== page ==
Former Obama aide died in plane accident due to controls malfunction, not 'turbulence' as previously reported

The plane did not crash but had to make an emergency landing after the malfunction caused the plane's passengers to experience pressure four times the force of gravity.

Joshua Young North Carolina

On March 3, 55-year-old Dana J. Hyde, a former Clinton and Obama official and member of the  9/11 Commission, died in a plane accident after the private jet she was flying on experienced a malfunction with its controls. The plane did not crash but had to make an emergency landing after the malfunction caused the plane's passengers to experience pressure four times the force of gravity.

The Daily Mail reports that there were five passengers on board the plane, including Hyde's husband Jonathan Chambers whose company, Conexon LLC, owned the jet. Her son and two crew members were also on the flight, which was headed for Washington, DC but had to be diverted to Connecticut's Bradley International Airport for the landing, and everyone survived except Hyde.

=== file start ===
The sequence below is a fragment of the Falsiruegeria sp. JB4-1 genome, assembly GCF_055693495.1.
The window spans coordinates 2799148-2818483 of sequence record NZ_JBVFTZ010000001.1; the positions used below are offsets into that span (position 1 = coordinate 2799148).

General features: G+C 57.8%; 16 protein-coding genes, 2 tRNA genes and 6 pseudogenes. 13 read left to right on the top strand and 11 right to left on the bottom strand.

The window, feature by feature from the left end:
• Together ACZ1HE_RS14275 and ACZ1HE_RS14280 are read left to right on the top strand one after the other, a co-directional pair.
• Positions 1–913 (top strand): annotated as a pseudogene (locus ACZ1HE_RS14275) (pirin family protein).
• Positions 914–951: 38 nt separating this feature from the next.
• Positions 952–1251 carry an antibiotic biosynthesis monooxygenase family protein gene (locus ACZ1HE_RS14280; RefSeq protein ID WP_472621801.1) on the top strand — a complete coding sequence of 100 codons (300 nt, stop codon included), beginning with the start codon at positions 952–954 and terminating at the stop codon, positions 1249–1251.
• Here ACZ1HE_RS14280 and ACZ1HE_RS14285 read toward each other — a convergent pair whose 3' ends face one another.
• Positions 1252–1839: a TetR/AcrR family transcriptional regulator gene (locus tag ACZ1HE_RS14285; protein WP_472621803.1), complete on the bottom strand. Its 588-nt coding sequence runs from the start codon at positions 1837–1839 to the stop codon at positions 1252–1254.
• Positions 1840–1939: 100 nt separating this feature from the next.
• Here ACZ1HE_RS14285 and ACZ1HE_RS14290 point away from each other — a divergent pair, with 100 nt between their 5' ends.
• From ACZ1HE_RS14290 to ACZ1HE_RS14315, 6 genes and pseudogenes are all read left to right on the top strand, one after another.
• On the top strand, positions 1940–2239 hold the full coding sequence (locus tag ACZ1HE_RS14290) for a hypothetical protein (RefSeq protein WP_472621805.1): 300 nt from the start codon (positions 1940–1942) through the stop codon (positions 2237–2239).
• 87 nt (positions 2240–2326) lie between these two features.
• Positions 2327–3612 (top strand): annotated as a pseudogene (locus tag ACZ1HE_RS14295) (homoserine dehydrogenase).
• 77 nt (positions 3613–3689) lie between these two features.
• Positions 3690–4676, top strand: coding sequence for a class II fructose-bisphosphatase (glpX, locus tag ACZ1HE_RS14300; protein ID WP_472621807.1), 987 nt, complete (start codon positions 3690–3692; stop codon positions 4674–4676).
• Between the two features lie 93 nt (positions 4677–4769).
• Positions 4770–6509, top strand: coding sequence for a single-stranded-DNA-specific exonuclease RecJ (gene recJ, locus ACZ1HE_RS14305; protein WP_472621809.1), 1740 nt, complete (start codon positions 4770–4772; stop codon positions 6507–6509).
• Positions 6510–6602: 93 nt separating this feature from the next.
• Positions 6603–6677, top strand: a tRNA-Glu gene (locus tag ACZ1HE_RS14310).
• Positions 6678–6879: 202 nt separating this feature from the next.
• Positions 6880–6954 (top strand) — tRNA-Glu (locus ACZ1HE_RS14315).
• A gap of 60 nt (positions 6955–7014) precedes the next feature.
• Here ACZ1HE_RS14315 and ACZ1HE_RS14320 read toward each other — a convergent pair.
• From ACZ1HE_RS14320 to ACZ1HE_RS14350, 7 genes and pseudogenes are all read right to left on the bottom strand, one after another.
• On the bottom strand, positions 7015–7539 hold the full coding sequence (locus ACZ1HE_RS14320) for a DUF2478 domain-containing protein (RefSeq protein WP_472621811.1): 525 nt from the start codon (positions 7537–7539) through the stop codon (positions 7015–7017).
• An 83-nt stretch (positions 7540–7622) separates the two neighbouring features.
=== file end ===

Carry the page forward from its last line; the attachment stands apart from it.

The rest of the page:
The National Transportation Safety Board (NTSB) originally attributed the incident to turbulence.

The NTSB later cataloged a series of events leading up to the accident, starting with a series of alerts going off in the cockpit. One of the pilots then flipped a switch that "trims" the plane's stabilizer, which is located on its tail.

After the stabilizer was turned off, the jet's nose pitched upwards significantly and quickly and generated a change in the internal force on the passengers.

The nose dipped up and down rapidly, at times subjecting the passengers to experience forces four times that of gravity.

NBC News reports the plan made its emergency landing and Hyde, "who lived in Cabin John, Maryland, was rushed by ambulance to Saint Francis Medical Center in Hartford, where she was pronounced dead."

Last year, the Federal Aviation Administration mandated that the plane's model, a Bombardier Challenger 300 twin-engine jet, undergo extra safety checks before lift off.

Hyde worked as the co-chair of the Aspen Partnership for an Inclusive Economy (APIE) at the Aspen Institute, a think tank located in Washington, DC.

Her department "works to bridge the gaps between the people who deserve more inclusive systems and standards and the people who set them," according to their website.

Hyde worked as an attorney for The National Commission on Terrorist Attacks Upon the US, Special Assistant to the Deputy Attorney General in the Clinton Administration, and Chief Executive Officer of the Millennium Challenge Corporation (MCC), Associate Director at the White House Office of Management and Budget (OMB), and Senior Advisor to the Deputy Secretary of State in the Obama administration.


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